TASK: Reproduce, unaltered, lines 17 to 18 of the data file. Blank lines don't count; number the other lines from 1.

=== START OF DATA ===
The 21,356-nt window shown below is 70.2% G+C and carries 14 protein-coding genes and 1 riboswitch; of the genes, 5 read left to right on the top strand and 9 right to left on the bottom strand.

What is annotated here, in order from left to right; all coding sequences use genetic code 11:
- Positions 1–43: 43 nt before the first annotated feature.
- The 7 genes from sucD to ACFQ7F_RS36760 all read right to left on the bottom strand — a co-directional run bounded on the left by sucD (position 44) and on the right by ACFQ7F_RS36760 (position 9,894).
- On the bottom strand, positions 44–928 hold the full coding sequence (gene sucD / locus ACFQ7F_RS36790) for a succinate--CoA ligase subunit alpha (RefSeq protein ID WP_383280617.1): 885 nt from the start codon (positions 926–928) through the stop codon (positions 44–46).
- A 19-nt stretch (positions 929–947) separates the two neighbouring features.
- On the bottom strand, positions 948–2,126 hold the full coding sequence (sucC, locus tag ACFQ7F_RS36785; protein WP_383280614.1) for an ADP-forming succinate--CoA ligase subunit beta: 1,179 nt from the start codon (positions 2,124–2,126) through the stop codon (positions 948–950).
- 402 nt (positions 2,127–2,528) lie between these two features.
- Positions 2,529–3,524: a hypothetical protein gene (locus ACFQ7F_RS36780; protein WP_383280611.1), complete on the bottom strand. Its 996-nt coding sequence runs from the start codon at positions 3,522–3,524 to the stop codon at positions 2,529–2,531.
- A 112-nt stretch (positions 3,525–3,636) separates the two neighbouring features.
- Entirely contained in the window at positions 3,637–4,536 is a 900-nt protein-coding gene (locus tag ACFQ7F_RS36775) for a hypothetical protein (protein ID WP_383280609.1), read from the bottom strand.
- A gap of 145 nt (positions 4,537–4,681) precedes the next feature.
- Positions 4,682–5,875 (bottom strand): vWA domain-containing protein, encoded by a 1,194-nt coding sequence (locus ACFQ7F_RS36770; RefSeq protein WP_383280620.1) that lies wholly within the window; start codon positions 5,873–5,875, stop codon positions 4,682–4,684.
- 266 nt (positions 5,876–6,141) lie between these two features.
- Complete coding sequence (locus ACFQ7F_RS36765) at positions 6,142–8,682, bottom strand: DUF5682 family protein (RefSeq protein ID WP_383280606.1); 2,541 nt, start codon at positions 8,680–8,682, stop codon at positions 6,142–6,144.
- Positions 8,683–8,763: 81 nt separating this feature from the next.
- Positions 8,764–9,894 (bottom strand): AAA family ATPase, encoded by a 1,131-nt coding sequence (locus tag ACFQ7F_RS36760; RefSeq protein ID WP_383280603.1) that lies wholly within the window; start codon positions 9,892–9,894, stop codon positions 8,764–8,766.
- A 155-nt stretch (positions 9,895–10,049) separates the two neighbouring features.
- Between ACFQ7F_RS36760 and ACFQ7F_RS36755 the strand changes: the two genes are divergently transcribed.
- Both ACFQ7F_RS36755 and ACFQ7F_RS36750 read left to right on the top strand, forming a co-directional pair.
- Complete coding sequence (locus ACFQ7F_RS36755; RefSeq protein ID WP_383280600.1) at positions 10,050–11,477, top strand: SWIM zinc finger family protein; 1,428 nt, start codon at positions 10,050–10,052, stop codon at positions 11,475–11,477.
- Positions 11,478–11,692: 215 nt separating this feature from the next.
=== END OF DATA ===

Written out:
- Positions 8,764–9,894 (bottom strand): AAA family ATPase, encoded by a 1,131-nt coding sequence (locus tag ACFQ7F_RS36760; RefSeq protein ID WP_383280603.1) that lies wholly within the window; start codon positions 9,892–9,894, stop codon positions 8,764–8,766.
- A 155-nt stretch (positions 9,895–10,049) separates the two neighbouring features.